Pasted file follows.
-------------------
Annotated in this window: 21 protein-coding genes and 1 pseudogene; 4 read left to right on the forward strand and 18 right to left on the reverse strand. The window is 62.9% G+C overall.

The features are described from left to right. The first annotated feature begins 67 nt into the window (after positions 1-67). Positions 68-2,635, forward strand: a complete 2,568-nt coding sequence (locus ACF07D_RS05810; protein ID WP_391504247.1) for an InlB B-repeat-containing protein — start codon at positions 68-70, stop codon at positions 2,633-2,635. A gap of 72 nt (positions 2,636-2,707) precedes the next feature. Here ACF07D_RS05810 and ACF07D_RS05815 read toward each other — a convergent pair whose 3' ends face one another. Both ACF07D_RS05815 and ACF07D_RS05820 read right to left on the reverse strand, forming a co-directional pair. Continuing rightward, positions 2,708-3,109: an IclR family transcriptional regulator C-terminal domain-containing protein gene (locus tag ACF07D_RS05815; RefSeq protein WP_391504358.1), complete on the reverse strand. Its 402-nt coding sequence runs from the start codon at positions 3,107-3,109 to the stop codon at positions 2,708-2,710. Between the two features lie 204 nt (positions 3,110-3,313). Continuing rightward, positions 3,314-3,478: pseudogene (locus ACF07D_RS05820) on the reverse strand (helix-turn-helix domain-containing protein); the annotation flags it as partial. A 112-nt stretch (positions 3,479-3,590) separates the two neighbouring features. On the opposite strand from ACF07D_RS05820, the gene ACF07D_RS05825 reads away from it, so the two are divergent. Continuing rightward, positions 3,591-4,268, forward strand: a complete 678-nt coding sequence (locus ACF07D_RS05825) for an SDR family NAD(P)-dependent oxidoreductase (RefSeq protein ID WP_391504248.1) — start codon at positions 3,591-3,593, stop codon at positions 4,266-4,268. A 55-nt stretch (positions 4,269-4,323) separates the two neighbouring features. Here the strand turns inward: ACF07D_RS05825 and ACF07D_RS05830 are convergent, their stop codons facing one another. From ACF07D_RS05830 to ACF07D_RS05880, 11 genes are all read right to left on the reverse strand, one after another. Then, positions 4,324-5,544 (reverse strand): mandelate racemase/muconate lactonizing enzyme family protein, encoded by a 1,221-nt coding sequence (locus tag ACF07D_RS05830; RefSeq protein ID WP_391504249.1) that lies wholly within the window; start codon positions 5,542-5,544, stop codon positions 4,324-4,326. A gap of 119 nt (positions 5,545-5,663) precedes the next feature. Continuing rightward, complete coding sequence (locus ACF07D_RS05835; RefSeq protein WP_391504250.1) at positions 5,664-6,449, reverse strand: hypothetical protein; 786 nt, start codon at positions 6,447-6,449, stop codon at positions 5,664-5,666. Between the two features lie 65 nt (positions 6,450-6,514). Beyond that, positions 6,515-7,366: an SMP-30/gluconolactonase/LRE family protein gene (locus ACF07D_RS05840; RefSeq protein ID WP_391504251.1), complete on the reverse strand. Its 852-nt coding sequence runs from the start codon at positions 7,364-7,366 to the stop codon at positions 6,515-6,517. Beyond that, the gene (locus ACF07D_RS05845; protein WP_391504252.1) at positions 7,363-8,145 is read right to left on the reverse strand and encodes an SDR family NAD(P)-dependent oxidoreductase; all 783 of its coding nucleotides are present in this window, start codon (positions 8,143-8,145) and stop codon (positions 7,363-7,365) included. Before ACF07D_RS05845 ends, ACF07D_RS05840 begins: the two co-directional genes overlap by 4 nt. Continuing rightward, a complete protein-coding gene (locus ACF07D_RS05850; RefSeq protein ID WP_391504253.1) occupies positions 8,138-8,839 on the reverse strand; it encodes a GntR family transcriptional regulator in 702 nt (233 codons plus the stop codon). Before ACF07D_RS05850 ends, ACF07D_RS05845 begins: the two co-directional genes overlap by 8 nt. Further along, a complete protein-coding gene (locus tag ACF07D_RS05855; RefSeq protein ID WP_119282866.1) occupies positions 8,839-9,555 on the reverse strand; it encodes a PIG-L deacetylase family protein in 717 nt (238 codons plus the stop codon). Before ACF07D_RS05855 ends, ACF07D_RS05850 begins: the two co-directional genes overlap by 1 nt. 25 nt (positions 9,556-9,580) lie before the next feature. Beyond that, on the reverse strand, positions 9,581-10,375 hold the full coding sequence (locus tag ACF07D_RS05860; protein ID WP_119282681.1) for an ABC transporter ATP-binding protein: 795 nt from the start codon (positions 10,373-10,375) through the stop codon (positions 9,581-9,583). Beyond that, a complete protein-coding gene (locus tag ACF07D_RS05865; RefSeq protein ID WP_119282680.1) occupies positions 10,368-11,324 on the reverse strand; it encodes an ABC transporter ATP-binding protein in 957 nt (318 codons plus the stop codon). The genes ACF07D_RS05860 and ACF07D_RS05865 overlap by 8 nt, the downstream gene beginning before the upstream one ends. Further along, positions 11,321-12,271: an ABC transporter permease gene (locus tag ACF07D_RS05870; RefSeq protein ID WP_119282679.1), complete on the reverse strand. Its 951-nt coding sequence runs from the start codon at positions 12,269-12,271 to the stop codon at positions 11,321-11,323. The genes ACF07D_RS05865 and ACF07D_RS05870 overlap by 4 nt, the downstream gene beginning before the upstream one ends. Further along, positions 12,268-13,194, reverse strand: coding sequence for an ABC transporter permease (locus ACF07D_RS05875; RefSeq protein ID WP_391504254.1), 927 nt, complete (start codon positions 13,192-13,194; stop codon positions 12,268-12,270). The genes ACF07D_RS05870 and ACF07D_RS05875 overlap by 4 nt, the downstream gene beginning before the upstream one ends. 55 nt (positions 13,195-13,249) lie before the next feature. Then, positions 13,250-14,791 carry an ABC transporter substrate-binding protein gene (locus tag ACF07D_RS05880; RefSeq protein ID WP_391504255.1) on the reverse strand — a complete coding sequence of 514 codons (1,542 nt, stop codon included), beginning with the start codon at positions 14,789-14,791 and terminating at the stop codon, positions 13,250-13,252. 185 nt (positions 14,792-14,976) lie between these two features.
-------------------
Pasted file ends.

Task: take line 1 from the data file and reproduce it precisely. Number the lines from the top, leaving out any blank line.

Annotated in this window: 21 protein-coding genes and 1 pseudogene; 4 read left to right on the forward strand and 18 right to left on the reverse strand. The window is 62.9% G+C overall.